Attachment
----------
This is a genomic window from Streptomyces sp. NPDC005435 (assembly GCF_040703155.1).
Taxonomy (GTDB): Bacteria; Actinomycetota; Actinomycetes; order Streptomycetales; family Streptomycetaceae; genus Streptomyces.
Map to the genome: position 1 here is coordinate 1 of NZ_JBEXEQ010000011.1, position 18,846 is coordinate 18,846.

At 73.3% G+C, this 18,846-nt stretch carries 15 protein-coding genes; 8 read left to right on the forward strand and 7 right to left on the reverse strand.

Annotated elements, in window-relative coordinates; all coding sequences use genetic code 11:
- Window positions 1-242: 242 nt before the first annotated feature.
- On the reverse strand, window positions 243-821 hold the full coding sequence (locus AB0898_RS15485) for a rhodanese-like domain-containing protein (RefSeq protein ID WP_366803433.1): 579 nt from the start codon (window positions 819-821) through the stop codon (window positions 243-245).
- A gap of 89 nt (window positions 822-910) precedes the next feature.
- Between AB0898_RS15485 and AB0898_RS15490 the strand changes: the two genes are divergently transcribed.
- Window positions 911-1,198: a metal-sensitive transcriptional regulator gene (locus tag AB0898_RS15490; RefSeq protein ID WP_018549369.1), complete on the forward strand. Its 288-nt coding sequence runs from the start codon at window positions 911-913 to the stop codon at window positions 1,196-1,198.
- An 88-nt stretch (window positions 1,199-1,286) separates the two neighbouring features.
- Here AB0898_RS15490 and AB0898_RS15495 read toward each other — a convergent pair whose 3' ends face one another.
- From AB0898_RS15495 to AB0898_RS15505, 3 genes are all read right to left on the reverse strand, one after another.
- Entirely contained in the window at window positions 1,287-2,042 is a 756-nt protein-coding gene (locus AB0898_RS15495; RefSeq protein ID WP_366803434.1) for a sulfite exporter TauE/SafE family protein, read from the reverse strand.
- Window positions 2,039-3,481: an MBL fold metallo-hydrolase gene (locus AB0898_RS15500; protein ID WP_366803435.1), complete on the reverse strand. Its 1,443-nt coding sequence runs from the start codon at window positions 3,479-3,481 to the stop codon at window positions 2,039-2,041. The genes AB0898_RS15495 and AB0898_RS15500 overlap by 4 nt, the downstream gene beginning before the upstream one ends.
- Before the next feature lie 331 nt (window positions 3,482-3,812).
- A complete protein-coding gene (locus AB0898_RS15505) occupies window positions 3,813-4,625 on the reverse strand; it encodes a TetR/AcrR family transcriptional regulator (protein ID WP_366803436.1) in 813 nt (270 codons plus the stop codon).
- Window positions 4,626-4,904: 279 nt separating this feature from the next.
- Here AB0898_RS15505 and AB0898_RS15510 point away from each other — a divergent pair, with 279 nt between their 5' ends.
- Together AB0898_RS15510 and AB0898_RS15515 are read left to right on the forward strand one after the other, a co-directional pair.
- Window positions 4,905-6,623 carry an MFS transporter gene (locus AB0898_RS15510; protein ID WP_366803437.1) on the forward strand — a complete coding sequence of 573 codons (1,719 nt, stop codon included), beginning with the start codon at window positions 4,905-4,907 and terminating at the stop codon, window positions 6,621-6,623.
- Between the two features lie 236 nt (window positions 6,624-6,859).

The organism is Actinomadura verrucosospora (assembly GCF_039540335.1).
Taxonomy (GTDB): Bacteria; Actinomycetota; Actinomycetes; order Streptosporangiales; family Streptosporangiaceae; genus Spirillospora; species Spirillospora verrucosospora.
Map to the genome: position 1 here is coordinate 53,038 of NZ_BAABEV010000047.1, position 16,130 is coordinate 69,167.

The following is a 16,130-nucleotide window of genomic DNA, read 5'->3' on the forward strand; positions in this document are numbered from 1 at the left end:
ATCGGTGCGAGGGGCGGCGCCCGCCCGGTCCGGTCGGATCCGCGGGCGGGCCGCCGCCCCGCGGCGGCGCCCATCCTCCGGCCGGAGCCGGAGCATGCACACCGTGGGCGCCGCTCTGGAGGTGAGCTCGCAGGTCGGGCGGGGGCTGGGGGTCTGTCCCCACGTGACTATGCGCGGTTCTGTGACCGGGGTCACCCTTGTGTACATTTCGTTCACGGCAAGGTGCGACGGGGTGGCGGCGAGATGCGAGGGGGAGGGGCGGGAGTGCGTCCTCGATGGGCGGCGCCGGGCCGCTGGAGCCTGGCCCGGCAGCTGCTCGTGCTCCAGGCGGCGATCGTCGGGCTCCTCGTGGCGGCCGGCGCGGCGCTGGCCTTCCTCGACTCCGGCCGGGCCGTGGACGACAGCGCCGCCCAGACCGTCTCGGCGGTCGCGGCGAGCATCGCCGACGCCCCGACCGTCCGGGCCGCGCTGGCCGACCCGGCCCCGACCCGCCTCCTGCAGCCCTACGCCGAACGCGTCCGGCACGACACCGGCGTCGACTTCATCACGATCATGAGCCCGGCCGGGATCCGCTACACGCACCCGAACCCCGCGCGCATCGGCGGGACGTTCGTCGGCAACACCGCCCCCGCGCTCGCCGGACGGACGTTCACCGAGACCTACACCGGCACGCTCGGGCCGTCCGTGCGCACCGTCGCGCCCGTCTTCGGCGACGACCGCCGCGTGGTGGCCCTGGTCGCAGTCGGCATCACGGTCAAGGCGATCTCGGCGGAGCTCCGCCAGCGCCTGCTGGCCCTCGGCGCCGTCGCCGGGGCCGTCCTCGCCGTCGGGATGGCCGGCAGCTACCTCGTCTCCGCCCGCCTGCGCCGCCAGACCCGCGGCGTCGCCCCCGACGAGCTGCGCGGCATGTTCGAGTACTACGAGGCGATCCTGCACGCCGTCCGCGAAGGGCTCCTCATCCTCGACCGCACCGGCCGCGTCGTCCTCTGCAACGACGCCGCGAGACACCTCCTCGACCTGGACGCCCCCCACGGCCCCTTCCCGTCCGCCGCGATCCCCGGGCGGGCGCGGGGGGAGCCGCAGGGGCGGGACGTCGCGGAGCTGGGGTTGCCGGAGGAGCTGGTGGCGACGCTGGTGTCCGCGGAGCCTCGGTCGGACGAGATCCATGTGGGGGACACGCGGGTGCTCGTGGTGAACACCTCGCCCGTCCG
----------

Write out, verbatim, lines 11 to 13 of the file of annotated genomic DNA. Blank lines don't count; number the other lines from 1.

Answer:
- An 88-nt stretch (window positions 1,199-1,286) separates the two neighbouring features.
- Here AB0898_RS15490 and AB0898_RS15495 read toward each other — a convergent pair whose 3' ends face one another.
- From AB0898_RS15495 to AB0898_RS15505, 3 genes are all read right to left on the reverse strand, one after another.